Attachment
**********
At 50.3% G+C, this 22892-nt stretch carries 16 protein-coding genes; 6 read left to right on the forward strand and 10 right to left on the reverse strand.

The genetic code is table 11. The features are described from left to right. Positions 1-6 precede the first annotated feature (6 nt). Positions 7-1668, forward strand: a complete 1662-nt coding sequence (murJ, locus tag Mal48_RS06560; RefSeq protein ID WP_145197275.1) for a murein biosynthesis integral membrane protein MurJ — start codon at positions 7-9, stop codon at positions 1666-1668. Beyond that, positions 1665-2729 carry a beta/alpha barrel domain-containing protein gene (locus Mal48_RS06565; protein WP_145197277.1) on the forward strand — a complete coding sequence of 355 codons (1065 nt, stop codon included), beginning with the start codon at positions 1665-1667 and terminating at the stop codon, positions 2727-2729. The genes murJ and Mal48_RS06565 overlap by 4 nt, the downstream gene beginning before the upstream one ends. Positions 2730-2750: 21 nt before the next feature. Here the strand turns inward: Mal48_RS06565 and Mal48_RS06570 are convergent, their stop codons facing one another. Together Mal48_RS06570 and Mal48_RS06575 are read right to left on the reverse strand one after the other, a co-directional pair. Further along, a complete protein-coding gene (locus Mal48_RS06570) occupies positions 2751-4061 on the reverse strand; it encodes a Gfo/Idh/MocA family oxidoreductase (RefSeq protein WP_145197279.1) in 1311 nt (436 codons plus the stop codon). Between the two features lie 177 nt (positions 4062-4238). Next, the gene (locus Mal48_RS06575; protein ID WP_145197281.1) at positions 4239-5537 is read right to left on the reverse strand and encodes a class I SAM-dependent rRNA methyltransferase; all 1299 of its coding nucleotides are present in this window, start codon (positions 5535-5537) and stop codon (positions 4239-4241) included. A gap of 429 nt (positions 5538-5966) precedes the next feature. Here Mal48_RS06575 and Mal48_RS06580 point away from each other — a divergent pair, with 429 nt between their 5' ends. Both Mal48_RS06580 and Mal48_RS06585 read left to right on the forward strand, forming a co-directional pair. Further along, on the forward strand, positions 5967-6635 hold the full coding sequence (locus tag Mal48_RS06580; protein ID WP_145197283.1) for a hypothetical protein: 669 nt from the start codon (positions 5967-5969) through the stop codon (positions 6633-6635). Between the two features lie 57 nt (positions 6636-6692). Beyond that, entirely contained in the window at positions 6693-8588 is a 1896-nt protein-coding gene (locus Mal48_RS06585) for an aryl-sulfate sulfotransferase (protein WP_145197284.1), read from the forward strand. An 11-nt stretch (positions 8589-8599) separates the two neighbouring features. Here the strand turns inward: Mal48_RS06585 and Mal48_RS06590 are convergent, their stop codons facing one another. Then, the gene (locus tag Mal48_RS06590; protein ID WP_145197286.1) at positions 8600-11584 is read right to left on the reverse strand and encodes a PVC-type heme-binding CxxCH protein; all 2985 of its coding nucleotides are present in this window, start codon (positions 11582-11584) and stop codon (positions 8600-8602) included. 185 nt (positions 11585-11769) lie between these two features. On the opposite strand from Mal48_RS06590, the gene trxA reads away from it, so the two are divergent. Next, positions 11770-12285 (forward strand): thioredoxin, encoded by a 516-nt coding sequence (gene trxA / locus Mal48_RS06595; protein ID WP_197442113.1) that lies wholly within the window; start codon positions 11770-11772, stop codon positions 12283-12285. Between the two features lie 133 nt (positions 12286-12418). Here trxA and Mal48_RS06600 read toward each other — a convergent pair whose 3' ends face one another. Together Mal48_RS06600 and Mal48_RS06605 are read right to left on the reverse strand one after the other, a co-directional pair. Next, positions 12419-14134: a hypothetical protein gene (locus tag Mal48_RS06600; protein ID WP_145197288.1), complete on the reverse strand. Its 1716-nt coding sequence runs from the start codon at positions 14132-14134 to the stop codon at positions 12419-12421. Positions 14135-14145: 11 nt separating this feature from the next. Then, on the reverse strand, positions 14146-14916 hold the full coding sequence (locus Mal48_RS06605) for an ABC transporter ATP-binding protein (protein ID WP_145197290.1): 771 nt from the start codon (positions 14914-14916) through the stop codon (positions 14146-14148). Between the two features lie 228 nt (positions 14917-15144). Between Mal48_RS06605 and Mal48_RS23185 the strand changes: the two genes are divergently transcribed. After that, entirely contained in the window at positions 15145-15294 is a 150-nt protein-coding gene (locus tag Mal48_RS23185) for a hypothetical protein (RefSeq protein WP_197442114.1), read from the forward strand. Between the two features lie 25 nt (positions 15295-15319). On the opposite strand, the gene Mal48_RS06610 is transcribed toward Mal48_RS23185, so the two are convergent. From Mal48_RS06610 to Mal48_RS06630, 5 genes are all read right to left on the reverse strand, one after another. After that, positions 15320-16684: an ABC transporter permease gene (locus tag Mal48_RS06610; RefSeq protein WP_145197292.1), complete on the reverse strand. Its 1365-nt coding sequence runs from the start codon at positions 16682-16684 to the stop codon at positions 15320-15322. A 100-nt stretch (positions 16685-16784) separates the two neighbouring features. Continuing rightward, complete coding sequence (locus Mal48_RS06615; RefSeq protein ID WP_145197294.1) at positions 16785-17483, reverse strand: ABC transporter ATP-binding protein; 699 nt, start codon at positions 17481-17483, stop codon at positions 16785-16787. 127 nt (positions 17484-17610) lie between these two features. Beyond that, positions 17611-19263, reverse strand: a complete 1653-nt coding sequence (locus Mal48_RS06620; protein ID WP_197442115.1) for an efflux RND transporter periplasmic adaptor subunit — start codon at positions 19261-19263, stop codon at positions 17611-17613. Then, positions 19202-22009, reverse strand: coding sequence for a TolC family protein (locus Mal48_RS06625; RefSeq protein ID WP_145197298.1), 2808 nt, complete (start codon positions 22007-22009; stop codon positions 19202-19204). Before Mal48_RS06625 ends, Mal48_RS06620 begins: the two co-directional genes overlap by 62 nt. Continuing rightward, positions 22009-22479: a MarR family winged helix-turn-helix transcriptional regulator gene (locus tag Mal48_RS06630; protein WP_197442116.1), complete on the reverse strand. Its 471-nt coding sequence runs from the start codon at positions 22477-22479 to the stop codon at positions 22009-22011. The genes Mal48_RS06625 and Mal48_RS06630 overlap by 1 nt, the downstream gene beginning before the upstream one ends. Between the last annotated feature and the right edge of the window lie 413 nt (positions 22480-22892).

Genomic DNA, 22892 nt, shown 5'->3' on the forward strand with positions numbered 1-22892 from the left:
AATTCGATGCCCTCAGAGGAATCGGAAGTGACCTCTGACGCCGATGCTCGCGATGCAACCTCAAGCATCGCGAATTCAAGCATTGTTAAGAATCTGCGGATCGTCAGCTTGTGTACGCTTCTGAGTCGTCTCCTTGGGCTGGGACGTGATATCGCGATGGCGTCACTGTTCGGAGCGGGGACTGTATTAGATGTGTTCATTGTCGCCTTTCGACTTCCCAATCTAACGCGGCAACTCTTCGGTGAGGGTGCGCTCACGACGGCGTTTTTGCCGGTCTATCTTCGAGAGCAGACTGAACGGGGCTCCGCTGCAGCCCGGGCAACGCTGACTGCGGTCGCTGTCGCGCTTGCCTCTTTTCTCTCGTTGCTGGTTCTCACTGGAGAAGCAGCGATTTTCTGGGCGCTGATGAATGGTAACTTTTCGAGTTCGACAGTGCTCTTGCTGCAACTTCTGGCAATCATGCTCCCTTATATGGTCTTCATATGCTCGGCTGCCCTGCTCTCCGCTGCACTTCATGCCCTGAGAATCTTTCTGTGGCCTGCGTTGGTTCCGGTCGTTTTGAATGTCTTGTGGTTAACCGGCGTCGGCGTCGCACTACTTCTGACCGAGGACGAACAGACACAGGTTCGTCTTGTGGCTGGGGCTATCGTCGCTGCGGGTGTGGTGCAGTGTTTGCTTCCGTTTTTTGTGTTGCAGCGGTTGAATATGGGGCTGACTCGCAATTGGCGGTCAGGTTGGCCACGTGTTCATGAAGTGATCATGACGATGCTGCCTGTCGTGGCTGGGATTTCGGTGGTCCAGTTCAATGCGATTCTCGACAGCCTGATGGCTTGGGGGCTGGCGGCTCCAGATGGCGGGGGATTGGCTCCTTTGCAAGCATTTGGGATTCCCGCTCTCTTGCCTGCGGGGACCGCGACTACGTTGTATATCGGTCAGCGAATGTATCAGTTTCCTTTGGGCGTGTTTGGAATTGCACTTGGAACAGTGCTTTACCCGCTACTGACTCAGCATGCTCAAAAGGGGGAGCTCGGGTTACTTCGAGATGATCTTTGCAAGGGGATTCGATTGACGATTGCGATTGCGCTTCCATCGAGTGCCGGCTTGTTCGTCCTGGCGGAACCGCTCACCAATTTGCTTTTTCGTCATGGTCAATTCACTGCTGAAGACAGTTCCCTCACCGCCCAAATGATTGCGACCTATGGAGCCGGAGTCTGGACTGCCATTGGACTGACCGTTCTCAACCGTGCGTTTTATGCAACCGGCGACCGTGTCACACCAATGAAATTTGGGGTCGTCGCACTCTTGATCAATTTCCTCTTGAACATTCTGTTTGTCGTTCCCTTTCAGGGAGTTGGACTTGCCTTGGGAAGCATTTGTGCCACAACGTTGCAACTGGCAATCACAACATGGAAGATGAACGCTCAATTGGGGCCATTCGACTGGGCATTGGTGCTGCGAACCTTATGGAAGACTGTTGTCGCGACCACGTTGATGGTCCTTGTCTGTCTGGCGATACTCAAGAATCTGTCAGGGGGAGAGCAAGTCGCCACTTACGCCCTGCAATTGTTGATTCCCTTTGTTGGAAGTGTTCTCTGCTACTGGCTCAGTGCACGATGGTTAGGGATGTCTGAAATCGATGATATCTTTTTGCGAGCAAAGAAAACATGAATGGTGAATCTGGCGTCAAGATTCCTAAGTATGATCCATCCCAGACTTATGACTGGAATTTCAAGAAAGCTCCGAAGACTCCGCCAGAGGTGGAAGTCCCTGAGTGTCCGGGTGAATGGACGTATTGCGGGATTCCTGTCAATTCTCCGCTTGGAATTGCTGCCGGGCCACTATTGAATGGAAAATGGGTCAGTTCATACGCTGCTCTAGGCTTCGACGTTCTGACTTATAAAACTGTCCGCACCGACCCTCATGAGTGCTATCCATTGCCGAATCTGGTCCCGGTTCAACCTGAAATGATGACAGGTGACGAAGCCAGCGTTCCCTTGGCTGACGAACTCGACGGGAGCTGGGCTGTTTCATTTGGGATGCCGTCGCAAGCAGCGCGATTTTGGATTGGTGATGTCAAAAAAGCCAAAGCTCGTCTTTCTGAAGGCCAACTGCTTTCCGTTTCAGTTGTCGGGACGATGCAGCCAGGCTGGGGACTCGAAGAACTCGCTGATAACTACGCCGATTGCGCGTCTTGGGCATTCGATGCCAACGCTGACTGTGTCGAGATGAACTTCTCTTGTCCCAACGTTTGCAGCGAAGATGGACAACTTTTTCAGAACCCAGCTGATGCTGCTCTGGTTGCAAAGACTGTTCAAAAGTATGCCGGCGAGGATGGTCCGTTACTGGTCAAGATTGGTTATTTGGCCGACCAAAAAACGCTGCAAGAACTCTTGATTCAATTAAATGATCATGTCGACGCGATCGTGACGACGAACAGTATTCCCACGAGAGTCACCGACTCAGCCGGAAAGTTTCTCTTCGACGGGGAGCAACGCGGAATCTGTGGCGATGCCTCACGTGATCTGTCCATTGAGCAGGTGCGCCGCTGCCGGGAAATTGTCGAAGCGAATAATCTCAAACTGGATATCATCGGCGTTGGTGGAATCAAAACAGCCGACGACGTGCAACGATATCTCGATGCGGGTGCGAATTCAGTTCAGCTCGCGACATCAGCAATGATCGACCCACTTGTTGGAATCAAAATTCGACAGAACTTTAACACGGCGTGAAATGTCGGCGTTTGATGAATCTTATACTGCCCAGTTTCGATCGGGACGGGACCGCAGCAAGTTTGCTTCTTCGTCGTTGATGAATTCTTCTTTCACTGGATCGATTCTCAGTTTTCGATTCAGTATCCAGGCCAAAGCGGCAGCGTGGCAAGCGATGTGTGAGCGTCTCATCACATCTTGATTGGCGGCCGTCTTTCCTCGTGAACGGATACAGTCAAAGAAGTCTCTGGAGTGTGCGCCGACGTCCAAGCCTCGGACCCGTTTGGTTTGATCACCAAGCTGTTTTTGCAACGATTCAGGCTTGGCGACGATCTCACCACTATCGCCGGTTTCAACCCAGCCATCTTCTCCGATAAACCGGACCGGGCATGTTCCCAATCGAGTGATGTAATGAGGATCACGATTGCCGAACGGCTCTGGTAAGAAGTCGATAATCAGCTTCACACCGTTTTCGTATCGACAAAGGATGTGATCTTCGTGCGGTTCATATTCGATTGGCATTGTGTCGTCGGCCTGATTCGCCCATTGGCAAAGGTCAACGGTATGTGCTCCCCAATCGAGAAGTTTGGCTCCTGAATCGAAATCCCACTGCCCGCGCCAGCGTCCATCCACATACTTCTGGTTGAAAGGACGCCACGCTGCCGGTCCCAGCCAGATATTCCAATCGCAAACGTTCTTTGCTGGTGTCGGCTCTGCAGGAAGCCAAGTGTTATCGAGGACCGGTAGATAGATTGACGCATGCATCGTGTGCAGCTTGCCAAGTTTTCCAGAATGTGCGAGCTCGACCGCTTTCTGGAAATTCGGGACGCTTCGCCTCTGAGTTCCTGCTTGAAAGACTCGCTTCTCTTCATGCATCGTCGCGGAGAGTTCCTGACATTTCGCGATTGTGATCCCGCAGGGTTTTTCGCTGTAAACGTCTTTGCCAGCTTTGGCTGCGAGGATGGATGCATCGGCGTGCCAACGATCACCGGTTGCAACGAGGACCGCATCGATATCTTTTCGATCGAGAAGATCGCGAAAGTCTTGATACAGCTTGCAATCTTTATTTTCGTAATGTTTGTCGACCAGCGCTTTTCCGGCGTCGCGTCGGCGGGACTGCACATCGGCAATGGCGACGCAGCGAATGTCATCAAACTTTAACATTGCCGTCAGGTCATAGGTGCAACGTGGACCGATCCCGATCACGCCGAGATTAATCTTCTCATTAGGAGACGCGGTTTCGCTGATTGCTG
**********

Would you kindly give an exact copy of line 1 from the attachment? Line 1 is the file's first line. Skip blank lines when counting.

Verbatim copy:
At 50.3% G+C, this 22892-nt stretch carries 16 protein-coding genes; 6 read left to right on the forward strand and 10 right to left on the reverse strand.